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BranchCache Migration: Post-migration Tasks

Aktualizováno: únor 2010

Rozsah platnosti: Windows Server 2008 R2

The post-migration tasks for the source server are optional, depending on your migration scenario.

Migration is complete as soon as verification efforts demonstrate that the destination server has replaced the source server in serving the network.

If your verification efforts demonstrate that the migration failed, follow the steps in Restoring BranchCache in the event of migration failure to return to the previous valid configuration.

Firewall rules on the destination server must be configured post-migration. After the migration is completed, the user will have to run a NetShell command to enable the firewall rules by running as an administrator and running the following command:

netsh branchcache set service

The user will need to run this command by using arguments to configure the service in the mode they want it to operate in. The following command is most frequently used for the content server scenario:

netsh branchcache set service mode=local

The following command is used for the hosted cache server scenario:

netsh branchcache set service mode=hostedserver

After migration verification, the source server can be disconnected from the network and removed from service. You can keep this computer as a backup server in case you ever want to revert to your previous BranchCache configuration.

If the migration of BranchCache destination server fails, you can restore the source server by just pointing clients back to the source server (hosted cache).

  • If the source server is not repurposed and the computer name and IP address have not been migrated from the source to the destination server, an administrator can point clients back to the source server (hosted cache), reauthorize the server, and restart the BranchCache feature service on the source server.

  • If the computer name and IP address have been migrated from the source to the destination server, rename the destination server to a temporary name and change its IP address to a different IP address. Set the source server computer name and IP address to the values that were used before the migration, and restart the BranchCache feature service on the source server.

  • If this is not an option, use the backup files that were created on the source server, as described in BranchCache Migration: Preparing to Migrate. You can use the backup files any time after migration to restore the original BranchCache source server if a catastrophic failure occurs.

You should be able to complete a rollback in one to two hours.

  1. On the destination server, open a Command Prompt session with elevated user rights, if one is not already open.

  2. Bind a certificate to Secure Sockets Layer (SSL). If the hosted cache server name changed, you will need a new certificate to bind to SSL. Otherwise, server authentication to the hosted cache will fail.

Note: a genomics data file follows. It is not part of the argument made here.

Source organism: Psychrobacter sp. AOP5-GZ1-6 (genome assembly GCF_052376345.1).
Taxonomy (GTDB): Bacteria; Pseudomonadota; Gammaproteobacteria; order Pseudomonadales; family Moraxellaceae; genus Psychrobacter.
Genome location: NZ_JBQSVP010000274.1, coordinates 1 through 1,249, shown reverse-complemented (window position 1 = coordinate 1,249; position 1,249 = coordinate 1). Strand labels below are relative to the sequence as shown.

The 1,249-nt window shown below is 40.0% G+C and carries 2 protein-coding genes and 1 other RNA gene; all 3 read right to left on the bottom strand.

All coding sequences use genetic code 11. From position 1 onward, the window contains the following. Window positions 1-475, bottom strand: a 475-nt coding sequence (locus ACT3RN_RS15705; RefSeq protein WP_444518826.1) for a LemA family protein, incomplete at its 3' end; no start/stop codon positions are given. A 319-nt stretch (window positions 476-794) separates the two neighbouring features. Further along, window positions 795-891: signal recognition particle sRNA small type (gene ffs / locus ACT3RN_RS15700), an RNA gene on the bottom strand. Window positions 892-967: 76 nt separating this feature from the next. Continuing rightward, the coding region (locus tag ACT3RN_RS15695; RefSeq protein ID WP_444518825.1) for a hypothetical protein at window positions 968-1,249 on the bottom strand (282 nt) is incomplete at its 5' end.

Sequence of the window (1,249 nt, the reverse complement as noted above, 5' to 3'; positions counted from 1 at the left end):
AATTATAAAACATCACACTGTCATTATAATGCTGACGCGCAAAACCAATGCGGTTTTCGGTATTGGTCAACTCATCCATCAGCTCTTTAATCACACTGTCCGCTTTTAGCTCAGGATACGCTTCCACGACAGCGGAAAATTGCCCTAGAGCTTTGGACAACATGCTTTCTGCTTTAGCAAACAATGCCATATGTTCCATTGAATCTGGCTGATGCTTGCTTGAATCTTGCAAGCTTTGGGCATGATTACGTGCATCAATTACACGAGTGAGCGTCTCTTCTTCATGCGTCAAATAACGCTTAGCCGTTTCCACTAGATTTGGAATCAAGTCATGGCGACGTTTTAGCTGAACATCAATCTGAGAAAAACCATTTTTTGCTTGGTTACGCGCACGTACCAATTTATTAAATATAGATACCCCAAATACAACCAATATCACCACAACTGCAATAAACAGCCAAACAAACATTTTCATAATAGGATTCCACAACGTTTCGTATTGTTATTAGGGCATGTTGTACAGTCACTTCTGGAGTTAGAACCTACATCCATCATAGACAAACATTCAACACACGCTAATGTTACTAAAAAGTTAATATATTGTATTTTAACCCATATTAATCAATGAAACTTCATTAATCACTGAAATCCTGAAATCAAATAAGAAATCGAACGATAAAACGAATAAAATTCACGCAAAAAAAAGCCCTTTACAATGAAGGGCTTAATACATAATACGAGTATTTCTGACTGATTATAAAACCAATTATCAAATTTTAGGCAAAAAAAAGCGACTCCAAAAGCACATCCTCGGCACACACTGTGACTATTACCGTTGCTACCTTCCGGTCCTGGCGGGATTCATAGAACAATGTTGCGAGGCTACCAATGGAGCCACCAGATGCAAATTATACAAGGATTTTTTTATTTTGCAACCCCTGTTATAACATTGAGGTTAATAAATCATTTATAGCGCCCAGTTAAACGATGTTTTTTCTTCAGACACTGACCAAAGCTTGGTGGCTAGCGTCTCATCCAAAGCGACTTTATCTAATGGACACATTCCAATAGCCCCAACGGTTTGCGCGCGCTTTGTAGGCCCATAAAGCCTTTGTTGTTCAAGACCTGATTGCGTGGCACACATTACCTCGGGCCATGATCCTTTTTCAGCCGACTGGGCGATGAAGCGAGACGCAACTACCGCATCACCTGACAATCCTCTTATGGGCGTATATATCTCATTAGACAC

3. If you did not migrate the server identity as described in BranchCache Migration: Migrating BranchCache, then set clients in the branch to point to the hosted cache. Run the following command:

    Netsh branchcache set service mode= HOSTEDCLIENT location=<machinename>
    

    The destination server name should be a fully qualified domain name.

ImportantDůležité
SSL configuration is only required for hosted cache servers. If the hosted cache feature is not being used on this destination server, SSL configuration is unnecessary. Therefore, in that configuration, steps 2 and 3 above are not needed.

The Nástroje pro migraci systému Windows Server deployment log file is located at %windir%\Logs\SmigDeploy.log. Additional Nástroje pro migraci systému Windows Server log files are created at the following locations:

  • %windir%\Logs\ServerMigration.log

  • On Windows Server® 2008 and Windows Server® 2008 R2: %localappdata%\SvrMig\Log

  • On Windows Server 2003: %userprofile%\Local Settings\Application Data\SvrMig\Log

If migration log files cannot be created in the previous locations, ServerMigration.log and SmigDeploy.log are created in %temp%, and other logs are created in %windir%\System32.

If a migration cmdlet fails, and the Windows PowerShell session closes unexpectedly with an access violation error message, look for a message similar to the following example in the %localappdata%\SvrMig\Logs\setuperr.log file.

FatalError [0x090001] PANTHR Exception (code 0xC0000005: ACCESS_VIOLATION) occurred at 0x000007FEEDE9E050 in C:\Windows\system32\migwiz\unbcl.dll (+000000000008E050).  Minidump attached (317793 bytes).

This failure occurs when the server cannot contact domain controllers that are associated with domain users or groups who are members of local groups, or who have rights to files or shares that are being migrated. When this happens, each domain user or group is displayed in the GUI as an unresolved security identifier (SID). An example of a SID is S-1-5-21-1579938362-1064596589-3161144252-1006.